Disney Song For Whitney...

Archerd: Julie Andrews will sing no more

By Army Archerd, Daily Variety Senior Columnist

HOLLYWOOD (Variety) - Julie Andrews asked me to tell readers that, despite Variety's review of her Oct. 16 host stint of ``My Favorite Broadway: The Love Songs'' at Gotham's City Center, she did not sing nor will she be able to sing in the future.

In the finale of the show (taped for a PBS ``Great Performances''), Michael Crawford sang Lerner & Loewe's ``My Fair Lady'' showstopper ``I've Grown Accustomed to Her Face'' and Andrews voiced, ``The rain in Spain stays mainly in the plain.''

Variety reviewer Robert L. Daniels wrote Julie ``then sang the vocal reply -- 'On the plain! On the plain!''' Daniels added, ``By George she's got it! Andrews will sing again!''

He said her ``comeback'' resulted in ``a cheering audience rising to its feet.'' But Tuesday in L.A., on the set of Disney's feature ``The Princess Diaries,'' Julie said, ``Everybody feels that when I hit a bass note or two that I'm singing. But I couldn't actually sing. That night I 'sang' like Rex Harrison sings! Maybe someday I might be able to sing a whole bass song -- like 'Old Man River,''' she laughed.

Coincidentally, Garry Marshall, directing ``Diaries,'' said ``Julie is playing Rex Harrison'' in this movie. Her character, Queen Clarisse Renaldi of Genovia, tutors her reluctant granddaughter (played by Anne Hathaway) in the art of being a princess; the San Francisco teenager is heir to the Genovia throne.

The location was Mount St. Mary's College, its magnificent grounds and buildings in downtown L.A., on Figueroa and Adams. These well-camouflaged buildings -- the former luxurious Doheny mansion and gardens -- now house the college, but will double in the film as the Genovian Consulate. It includes a marble-columned ballroom that easily fit the setting for the picture's regal doings.

The film will be released in July by Disney; Marshall is sure it will be G-rated: ``It's my penance for having done a movie about a hooker ('Pretty Woman') for Disney. It's for teenagers, parents and grandparents; I have two grandchildren.''

He said his Falcon Theater is also designed to bring young people into loving live theater. His daughter, Kathleen Marshall, has an important role in this film as well.

Andrews told me it's a joy working with/for Marshall: ``He allows us such freedom.''

The dialogue is not saccharine; young princess Hathaway, told she might someday have to observe proper protocol in Iraq, says, ``Iraq? Where women are second-class citizens? Don't bet the farm on it.''

The multi-talented Hathaway ``is a combination Julia Roberts, Audrey Hepburn and Judy Garland,'' said Marshall. She's an accomplished singer but will not sing in this film -- nor will Julie, as per the above. But Whitney Houston, a producer of the film with Debra Martin Chase and Mario Iscovich, may get an OK from Arista to record one of the movie's tunes on this Disney label. (Whitney appears at the Aladdin in Vegas, Nov. 10).

Earlier this week, Julie and Hector Elizondo (he's in all Marshall pix) danced to a tango-bolero, ``Another Life,'' written by the pic's Sidney James. It had the company cheering! The ``music'' that is not welcome on the set is the constant interruption by planes: The location is on the flight path to LAX. Marshall presented the cast with ``trophies'' for performances despite the planes. Added music is the nearby church chimes, regularly and loudly taking over the air waves. ``We don't need music!'' Marshall bellowed back at a lengthy 12 noon serenade!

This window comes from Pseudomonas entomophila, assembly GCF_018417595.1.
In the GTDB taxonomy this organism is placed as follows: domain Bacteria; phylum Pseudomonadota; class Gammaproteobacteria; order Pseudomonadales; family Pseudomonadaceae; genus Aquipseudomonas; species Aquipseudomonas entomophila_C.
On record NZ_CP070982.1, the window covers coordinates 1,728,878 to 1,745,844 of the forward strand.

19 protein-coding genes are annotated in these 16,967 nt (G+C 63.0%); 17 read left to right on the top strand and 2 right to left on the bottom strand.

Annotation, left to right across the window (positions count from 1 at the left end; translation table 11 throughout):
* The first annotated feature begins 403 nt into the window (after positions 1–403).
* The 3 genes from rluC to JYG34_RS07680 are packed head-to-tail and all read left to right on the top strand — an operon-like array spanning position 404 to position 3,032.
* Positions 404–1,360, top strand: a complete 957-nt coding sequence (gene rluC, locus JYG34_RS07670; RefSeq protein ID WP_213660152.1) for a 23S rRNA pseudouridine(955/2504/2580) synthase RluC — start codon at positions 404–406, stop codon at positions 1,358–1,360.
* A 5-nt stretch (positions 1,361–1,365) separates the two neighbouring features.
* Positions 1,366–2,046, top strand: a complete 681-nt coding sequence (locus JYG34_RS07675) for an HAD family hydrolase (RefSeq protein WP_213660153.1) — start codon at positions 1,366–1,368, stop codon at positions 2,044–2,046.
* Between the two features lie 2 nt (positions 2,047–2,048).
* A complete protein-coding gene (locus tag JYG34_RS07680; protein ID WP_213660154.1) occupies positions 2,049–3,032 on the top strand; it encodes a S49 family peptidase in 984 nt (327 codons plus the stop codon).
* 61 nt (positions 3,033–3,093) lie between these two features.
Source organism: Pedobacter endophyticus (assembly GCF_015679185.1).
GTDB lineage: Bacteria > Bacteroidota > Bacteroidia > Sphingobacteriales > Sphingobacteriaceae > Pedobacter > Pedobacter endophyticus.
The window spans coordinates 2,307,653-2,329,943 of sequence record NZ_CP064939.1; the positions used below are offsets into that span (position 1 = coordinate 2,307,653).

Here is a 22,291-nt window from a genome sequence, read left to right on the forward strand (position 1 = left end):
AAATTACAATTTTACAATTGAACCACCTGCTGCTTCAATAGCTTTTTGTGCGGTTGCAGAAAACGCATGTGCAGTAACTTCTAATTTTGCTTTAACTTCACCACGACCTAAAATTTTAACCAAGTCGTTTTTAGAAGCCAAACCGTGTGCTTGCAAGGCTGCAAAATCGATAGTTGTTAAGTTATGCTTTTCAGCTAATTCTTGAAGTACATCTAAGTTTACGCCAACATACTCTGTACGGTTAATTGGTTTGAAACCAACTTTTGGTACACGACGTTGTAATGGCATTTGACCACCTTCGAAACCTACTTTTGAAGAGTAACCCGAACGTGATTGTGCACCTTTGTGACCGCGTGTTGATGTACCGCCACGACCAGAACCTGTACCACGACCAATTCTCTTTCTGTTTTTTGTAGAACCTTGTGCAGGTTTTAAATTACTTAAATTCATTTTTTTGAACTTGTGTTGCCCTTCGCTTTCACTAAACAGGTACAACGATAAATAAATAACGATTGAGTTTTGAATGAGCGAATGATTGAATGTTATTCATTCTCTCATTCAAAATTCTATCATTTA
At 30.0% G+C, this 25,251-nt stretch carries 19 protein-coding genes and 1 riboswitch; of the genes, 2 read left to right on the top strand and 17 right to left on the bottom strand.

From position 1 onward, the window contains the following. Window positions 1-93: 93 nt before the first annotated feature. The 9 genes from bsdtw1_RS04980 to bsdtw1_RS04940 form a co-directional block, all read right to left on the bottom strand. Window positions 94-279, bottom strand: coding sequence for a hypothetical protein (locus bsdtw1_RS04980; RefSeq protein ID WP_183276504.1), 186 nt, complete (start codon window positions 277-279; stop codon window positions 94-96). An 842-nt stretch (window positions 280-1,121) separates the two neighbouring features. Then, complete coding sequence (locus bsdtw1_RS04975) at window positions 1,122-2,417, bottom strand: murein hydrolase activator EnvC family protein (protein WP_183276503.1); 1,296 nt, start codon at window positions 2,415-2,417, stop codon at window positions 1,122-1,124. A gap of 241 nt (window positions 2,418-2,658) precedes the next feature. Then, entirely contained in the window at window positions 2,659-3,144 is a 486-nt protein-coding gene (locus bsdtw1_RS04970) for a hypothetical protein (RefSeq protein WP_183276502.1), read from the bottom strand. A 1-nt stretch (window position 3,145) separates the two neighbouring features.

Andrews looks -- mahvelous! For this scene she wore a trim business-like suit but Oscar-nominated designer Gary Jones has some ballgowns which will fit her regal role. One, in peach satin, ``is an homage to Dior.'' Another, a beaded silk for a state dinner, is ``Eliza Doolittle quality,'' he says.

While the song is sadly ended for Julie, she is busy working on a Broadway return, plus several TV projects including CBS' ``On Golden Pond'' remake. And Julie continues her busy children's book-writing career with daughter Emma Walton on the ``Dumpy'' books, illustrated by Tony Walton, Emma's dad (Julie's first husband).

Andrews' husband, Blake Edwards, is also busy preparing several projects including a musicalized ``Pink Panther'' for Broadway, with Leslie Bricusse teaming. Blake also met with longtime producer partner Walter Mirisch on a remake of ``The Party''

``It's to raise awareness, not funds,'' Kevin Spacey reminded as he hosted/produced Tuesday night's ``Celebrating Our Future, Remembering Our Past'' gala at the home of Kate Edelman Johnson.

As noted here Sept. 13, the evening was to benefit the Motion Picture & TV Fund by enlisting the younger generation of Hollywood to follow the example set by the fund's founders. Guests and participants included Gregory Peck, Jack Lemmon, Helen Hunt, Danny DeVito, George Clooney and foundation board chairman Jeffrey Katzenberg; and those participating Tuesday and now committed to continue the fund's support were: Haley Joel Osment, Spike Jonze, Rose McGowan, David Arquette, Rachael Leigh Cook, Paul Thomas Anderson, Jenna Elfman, Noah Wyle, Leelee Sobieski, Vince Vaughn, Amanda Peet, Stephen Dorff, Freddie Prinze Jr., David Arquette, etc.

Spacey's office had been ``an editing bay'' for weeks readying footage of industry residents at the MPTV Country House & Hospital to show last night: Stanley Kramer, Billie Dove, Hal Riddle, John Chambers, Madlyn Rhue, John Anderson, Robert Cornthwaite and Jan Sterling. Take a bow, Kevin. Join him, Hollywood.

Reuters/Variety REUTERS




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